Wednesday, March 11, 2009

This Man.

The history of science is interesting and important to study. All of our modern thoughts, ideas, and conventions have important connections to the scientists that came before us. One scientist that we talk about a great deal in our lab is this man:

Nikolai Vavilov was born on November 25, 1887 in Moscow, Russia. There he graduated from the Agricultural Institute in 1910 after completing a thesis on the impact of snails on agriculture. He went on to hold many important positions in Russia where he studied botany and agriculture. He was the man who first determined the centres of origins of many of the most important agricultural species we still use today. This work relates to the work that my lab did just previous to my joining which was summarized in the book The Urban Cliff Revolution.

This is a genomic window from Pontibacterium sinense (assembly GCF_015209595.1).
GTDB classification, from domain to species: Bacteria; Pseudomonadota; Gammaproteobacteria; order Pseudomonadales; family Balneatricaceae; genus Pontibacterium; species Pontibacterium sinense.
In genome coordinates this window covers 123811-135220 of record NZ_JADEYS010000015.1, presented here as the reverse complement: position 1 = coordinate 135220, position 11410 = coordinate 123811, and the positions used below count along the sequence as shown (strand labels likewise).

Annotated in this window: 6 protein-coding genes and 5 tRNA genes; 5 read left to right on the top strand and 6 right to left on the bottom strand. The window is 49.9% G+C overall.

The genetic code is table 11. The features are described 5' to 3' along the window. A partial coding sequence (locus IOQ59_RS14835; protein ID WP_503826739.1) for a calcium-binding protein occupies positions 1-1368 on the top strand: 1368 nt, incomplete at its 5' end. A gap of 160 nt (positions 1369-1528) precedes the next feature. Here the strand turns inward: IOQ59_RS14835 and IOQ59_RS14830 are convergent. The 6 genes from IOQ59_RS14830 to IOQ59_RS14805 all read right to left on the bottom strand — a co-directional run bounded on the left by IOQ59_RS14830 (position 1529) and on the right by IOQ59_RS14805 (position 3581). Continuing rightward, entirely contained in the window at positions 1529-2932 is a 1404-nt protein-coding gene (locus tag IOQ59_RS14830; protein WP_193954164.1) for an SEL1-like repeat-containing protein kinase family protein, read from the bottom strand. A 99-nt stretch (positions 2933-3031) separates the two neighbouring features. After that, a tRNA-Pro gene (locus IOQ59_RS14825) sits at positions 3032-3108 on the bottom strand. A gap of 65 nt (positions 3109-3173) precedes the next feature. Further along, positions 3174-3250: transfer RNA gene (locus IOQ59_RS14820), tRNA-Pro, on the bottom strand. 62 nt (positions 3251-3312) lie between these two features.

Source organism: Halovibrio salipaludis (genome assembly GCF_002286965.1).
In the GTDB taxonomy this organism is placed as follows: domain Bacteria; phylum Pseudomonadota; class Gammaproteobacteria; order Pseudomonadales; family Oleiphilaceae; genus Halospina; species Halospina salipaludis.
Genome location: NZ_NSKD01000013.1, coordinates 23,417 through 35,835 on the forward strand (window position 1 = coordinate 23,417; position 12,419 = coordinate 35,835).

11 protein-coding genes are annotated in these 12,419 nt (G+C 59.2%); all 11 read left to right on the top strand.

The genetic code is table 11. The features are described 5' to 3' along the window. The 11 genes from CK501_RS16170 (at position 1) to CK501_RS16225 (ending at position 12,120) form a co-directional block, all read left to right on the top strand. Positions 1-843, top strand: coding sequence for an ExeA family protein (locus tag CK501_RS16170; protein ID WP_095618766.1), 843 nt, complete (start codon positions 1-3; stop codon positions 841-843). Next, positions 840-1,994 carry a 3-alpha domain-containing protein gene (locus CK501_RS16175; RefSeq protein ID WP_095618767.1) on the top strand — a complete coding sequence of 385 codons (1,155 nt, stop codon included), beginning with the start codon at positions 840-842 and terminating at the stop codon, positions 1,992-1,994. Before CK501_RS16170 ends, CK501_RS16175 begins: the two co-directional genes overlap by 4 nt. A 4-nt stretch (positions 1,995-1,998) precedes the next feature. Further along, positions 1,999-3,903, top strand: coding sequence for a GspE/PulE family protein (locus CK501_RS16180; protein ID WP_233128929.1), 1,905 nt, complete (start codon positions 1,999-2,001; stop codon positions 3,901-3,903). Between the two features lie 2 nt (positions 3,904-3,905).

Vavilov collected seeds from all over the globe. He developed the largest seedbank in the world in Leningrad. During the Siege of Leningrad, which lasted from 9 September 1941, to 18 January 1943, Vavilov's research assistants defended the seed collection. As Hitler tried to gain power over the Soviet Union people were dying from starvation, but the edible seeds and potatoes survived for prosperity. Even one of the research assistants starved to death during that time.

Vavilov, himself, was arrested in 1940 for repeatedly criticizing the non-Mendelian concepts of his one time friend and Stalin's protege, Trofim Lysenko. Vavilov died in the German prison in 1943 due to malnutrition, but the entire time he was there he delivered over 100 scientific lectures.

In studying modern agriculture and botany we follow in everything Vavilov laid out for us. The Vavilov Institute of Plant Industry stills maintains one of the largest seedbanks in the world.

The Decemberist's last album, The Crane Wife memorializes Vavilov in one of their songs, When the War Came. His story is tragic, but inspiring at the same time. Every time we talk about Vavilov in the lab or find out new information about his life traveling the world and doing good science we end up laughing and smiling. He would have fit in very well here because, as Doug says, Vavilov captures what is good in all of the best scientists we've known.

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